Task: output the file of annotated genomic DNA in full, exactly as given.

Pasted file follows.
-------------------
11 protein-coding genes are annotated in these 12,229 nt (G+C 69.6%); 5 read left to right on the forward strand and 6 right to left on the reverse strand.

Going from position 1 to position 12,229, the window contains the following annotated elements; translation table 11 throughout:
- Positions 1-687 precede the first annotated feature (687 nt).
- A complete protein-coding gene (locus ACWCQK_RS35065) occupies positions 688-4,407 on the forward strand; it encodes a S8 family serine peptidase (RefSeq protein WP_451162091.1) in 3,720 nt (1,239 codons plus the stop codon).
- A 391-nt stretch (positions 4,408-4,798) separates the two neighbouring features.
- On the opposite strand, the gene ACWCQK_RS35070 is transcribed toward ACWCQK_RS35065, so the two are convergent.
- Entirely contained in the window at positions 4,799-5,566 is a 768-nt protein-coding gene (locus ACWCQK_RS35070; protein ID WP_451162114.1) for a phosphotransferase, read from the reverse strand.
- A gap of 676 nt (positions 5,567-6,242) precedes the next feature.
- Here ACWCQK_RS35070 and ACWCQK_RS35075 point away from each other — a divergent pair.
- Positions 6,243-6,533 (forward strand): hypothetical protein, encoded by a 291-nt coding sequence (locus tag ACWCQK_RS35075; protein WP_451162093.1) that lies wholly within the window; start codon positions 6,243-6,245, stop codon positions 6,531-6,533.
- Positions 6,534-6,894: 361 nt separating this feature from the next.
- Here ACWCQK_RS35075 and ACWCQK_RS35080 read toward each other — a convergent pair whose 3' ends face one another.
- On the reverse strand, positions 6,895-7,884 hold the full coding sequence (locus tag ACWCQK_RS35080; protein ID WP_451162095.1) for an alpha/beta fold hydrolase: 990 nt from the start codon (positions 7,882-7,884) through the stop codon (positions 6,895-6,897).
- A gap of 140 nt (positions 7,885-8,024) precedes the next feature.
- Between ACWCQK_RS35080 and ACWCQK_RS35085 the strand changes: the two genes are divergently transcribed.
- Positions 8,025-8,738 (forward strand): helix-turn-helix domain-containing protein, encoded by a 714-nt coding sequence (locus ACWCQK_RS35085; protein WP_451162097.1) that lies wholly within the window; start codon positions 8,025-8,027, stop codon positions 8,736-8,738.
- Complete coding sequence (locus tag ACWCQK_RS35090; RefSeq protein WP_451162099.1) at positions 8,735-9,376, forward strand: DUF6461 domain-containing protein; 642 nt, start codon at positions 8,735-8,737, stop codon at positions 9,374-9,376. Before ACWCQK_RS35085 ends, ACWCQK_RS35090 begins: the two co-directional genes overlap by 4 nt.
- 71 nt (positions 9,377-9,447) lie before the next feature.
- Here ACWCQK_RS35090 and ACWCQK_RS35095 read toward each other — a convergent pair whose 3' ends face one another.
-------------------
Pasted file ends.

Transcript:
11 protein-coding genes are annotated in these 12,229 nt (G+C 69.6%); 5 read left to right on the forward strand and 6 right to left on the reverse strand.

Going from position 1 to position 12,229, the window contains the following annotated elements; translation table 11 throughout:
- Positions 1-687 precede the first annotated feature (687 nt).
- A complete protein-coding gene (locus ACWCQK_RS35065) occupies positions 688-4,407 on the forward strand; it encodes a S8 family serine peptidase (RefSeq protein WP_451162091.1) in 3,720 nt (1,239 codons plus the stop codon).
- A 391-nt stretch (positions 4,408-4,798) separates the two neighbouring features.
- On the opposite strand, the gene ACWCQK_RS35070 is transcribed toward ACWCQK_RS35065, so the two are convergent.
- Entirely contained in the window at positions 4,799-5,566 is a 768-nt protein-coding gene (locus ACWCQK_RS35070; protein ID WP_451162114.1) for a phosphotransferase, read from the reverse strand.
- A gap of 676 nt (positions 5,567-6,242) precedes the next feature.
- Here ACWCQK_RS35070 and ACWCQK_RS35075 point away from each other — a divergent pair.
- Positions 6,243-6,533 (forward strand): hypothetical protein, encoded by a 291-nt coding sequence (locus tag ACWCQK_RS35075; protein WP_451162093.1) that lies wholly within the window; start codon positions 6,243-6,245, stop codon positions 6,531-6,533.
- Positions 6,534-6,894: 361 nt separating this feature from the next.
- Here ACWCQK_RS35075 and ACWCQK_RS35080 read toward each other — a convergent pair whose 3' ends face one another.
- On the reverse strand, positions 6,895-7,884 hold the full coding sequence (locus tag ACWCQK_RS35080; protein ID WP_451162095.1) for an alpha/beta fold hydrolase: 990 nt from the start codon (positions 7,882-7,884) through the stop codon (positions 6,895-6,897).
- A gap of 140 nt (positions 7,885-8,024) precedes the next feature.
- Between ACWCQK_RS35080 and ACWCQK_RS35085 the strand changes: the two genes are divergently transcribed.
- Positions 8,025-8,738 (forward strand): helix-turn-helix domain-containing protein, encoded by a 714-nt coding sequence (locus ACWCQK_RS35085; protein WP_451162097.1) that lies wholly within the window; start codon positions 8,025-8,027, stop codon positions 8,736-8,738.
- Complete coding sequence (locus tag ACWCQK_RS35090; RefSeq protein WP_451162099.1) at positions 8,735-9,376, forward strand: DUF6461 domain-containing protein; 642 nt, start codon at positions 8,735-8,737, stop codon at positions 9,374-9,376. Before ACWCQK_RS35085 ends, ACWCQK_RS35090 begins: the two co-directional genes overlap by 4 nt.
- 71 nt (positions 9,377-9,447) lie before the next feature.
- Here ACWCQK_RS35090 and ACWCQK_RS35095 read toward each other — a convergent pair whose 3' ends face one another.